A Natural Cure for Dry Winter Skin

When I “bought the farm” just over two years ago, I didn’t know what I was going to do with it. I only knew that my ultimate goal was to make it biodynamicóeverything that is used on the farm is somehow derived from the farm.

I’m still a long way off from this very ambitious outcome, but I am several steps closer.

I decided that the 60-acre farm would be ideal for goats, and the herd quickly grew to 80. The goats graze freely on the pesticide-free fields, and drink the mineral-rich waters that once made Sharon Springs one of the most famous spa destinations in the world.

I started making cheese and yogurt, ice cream and even butter. But what else could I make from goat milk? Soap was the obvious choice.

According to history, goat milk’s moisturizing properties were recognized by none other than Cleopatra who bathed in it nightly to protect her skin from the arid desert air.

I apprenticed with a wonderful artisanal soap maker in Dorloo, N.Y., and after a couple of months had perfected the recipe (which includes goat milk, olive oil, coconut oil, and soy oil–and no other chemicals) and the process. I started making the soap for my own use, soon realizing that the dry skin that used to plague me during the winter months was no longer a problem–and the winters in the Adirondacks can be brutal!

I started giving the soap to friends who came to visit me on the farm, and they in turn gave it to family and friends, and before long, people were contacting me for more and reporting that it helped their psoriasis, their eczema, and any number of other skin ailments. (Of course, I would never make such claims, but am more than happy to pass along the anecdotes.)

What is special about goat milk soap? Most “soaps” are not soaps at all, but detergents. The glycerin has been removed for use in other products and replaced with petrochemicals and alcohols. Because of the odors imparted by these ingredients, synthetic fragrances are added to mask them. All of these ingredients can be drying to the skin and are especially deleterious to people with sensitive skin. If you suffer from skin ailments, the products that you use on your skin should always be the first culprit investigated when dealing with an exacerbation.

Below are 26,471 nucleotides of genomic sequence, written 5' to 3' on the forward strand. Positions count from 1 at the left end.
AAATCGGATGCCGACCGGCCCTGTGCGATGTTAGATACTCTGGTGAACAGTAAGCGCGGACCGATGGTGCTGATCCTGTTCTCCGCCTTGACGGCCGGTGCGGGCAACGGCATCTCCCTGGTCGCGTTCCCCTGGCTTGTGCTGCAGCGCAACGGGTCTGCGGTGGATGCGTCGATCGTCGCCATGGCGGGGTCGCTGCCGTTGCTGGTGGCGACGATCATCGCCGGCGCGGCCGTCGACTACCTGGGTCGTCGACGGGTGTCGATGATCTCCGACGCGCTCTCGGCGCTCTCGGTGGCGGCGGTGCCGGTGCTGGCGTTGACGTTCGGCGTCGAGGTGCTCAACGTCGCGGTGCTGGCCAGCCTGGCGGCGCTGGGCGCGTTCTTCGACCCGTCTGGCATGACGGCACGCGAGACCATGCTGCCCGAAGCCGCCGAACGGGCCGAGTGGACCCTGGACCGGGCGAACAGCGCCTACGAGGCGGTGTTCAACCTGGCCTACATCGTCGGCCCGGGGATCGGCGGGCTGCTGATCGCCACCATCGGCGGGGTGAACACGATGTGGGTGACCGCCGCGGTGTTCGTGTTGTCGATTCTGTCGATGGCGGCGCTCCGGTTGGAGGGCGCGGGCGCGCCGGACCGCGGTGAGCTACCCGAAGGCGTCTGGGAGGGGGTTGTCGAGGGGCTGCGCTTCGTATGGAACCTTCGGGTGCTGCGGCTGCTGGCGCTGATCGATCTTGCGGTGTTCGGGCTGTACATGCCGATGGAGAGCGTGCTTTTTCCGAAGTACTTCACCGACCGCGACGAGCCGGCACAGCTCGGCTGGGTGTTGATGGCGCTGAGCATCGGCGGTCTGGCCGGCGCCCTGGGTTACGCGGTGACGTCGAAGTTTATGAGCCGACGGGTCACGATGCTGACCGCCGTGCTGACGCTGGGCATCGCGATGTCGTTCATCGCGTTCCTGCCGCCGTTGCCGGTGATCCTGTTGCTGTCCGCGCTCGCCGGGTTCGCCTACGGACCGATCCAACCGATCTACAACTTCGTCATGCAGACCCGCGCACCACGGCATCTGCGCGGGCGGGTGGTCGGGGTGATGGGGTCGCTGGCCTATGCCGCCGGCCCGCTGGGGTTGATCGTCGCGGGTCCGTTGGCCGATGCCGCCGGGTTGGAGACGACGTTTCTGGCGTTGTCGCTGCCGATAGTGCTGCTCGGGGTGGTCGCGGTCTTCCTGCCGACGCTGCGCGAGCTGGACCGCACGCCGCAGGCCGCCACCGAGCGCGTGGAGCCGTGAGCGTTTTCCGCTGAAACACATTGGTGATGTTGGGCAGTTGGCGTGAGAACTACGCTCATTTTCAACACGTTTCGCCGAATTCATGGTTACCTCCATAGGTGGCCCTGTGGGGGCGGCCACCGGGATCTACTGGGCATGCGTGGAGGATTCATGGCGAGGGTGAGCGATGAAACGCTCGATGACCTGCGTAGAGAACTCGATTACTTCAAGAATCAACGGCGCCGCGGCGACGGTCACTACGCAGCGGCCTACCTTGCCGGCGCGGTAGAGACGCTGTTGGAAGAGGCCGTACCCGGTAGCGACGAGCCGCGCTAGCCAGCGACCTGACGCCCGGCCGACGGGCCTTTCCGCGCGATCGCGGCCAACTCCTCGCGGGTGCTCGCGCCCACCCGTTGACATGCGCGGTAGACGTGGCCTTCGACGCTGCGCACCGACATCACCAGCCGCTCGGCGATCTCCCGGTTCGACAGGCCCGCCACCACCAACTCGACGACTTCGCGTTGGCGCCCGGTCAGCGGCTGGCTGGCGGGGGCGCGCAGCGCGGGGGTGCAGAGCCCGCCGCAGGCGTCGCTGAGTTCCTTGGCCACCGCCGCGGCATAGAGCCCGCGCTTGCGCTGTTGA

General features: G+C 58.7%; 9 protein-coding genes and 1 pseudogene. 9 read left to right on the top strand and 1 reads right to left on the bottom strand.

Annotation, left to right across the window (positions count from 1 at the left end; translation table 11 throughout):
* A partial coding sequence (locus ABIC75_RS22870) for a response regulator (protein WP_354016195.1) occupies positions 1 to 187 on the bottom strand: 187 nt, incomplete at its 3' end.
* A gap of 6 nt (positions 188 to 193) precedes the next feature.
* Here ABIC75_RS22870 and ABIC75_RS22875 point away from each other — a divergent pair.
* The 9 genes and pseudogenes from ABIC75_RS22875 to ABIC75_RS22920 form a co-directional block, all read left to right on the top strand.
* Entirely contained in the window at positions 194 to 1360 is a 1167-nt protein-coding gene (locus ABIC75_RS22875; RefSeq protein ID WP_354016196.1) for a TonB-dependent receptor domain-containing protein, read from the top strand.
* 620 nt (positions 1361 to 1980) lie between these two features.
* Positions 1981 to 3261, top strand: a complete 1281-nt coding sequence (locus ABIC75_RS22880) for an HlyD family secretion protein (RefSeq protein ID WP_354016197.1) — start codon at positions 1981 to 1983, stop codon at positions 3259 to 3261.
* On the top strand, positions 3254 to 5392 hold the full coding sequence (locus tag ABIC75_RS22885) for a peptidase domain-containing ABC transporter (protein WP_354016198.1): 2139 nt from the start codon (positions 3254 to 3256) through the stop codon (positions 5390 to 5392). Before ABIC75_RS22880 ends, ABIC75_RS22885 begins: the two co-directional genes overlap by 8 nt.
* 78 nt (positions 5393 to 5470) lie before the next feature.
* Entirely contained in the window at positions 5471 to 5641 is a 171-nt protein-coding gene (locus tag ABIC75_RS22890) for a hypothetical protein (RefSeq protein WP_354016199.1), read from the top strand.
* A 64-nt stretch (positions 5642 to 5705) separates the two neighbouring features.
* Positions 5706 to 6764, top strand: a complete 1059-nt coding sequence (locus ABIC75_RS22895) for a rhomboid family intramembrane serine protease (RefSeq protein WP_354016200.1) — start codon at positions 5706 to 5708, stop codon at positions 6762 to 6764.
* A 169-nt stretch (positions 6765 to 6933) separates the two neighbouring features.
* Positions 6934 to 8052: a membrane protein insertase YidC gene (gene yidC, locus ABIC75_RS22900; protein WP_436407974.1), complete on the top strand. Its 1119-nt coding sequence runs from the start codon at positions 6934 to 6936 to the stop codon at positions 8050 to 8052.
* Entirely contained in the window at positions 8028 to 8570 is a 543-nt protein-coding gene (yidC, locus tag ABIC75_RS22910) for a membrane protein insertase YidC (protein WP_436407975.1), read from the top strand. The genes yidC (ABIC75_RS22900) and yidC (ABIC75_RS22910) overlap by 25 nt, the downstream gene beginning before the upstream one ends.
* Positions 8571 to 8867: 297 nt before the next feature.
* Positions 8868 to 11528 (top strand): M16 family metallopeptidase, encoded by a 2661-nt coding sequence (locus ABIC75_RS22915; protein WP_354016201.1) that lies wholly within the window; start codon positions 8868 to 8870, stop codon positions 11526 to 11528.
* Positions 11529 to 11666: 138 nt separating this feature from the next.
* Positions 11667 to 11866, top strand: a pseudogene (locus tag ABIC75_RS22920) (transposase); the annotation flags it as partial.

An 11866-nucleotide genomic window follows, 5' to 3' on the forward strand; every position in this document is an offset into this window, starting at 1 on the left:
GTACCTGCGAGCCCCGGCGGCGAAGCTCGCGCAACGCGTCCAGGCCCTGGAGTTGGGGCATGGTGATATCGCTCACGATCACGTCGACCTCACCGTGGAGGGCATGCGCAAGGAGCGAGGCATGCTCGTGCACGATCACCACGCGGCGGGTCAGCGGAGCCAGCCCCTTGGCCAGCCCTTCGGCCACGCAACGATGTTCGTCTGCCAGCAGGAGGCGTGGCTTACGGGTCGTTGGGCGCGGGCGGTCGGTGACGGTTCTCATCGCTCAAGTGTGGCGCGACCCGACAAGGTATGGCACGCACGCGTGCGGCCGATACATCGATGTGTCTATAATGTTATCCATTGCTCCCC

My company, BEEKMAN 1802, has grown a lot from those first days in the little room on the side of the barn. I am so glad to have found customers who believe, like me, that our skin is exposed to enough chemicals and pollutants during the course of the day and that we don’t need to use more to get it clean. I’m equally thrilled to find that more and more people visit the site because they too are looking to lead more self-sufficient, sustainable, and healthy lives. I learn something new from each guest.

Dr. Brent Ridge is the health expert for Martha Stewart Living Omnimedia. You can call and ask him a question live every Tuesday at 2 p.m. Eastern on Sirius Satellite Radio, Channel 112 (1.866.675.6675). You can also follow along as he learns to grow his own food and raise goats on his farm in upstate New York by visiting www.beekman1802.com.

Got a health question for Dr. Brent? E-mail him at drbrent@care2.com.


Rosette Reyes
Rosette Reyes4 years ago

I thought Cleopatra used camel's milk. Anyway, it is good that the goat's soap is helping many people with their skin problems. I am also thinking of using milk soap in the future.

Mayte Fernandez
Mayte Fernandez9 years ago

Cleopatra take a bath in a donkey milk so i dont know if the goat have the same properties but i will live this for you to know and have a better information.

That is hardly a surprise to many high end cosmetics companies, cosmetologists and dermatologists: in literature and cinema, the legend of Cleopatra frequently recurs. This famous beauty bathed in donkey’s milk in order to keep her skin radiant and youthful.

Biochemical analysis of donkey milk enables us to determine its precise dermatological role. Donkey's milk contains an incredible amount of fatty acids, vitamins A, B1, B2, B6, C, D and E, minerals and high proteins that help skin feel smooth and silky. Thanks to this composition, donkey milk is extremely effective against dry skin and wrinkles: it’s a natural tensor, able to prevent skin from aging and also regenerate it. Donkey milk is the closest in composition to human milk from any mammal!

Donkey milk was highly prized by ancient peoples. The Greeks considered it an excellent remedy, the Romans regarded it as a luxury drink. Hippocrates recommended it for all sorts of maladies : poisonings and snake bites, joint pains, wounds, etc. In fact, in the 19th century, and even at the beginning of the 20th, many people used it as a remedy. At that time, especially in Paris, many “donkey milk dairies” were established so that upper class women could purchase the precious beverage.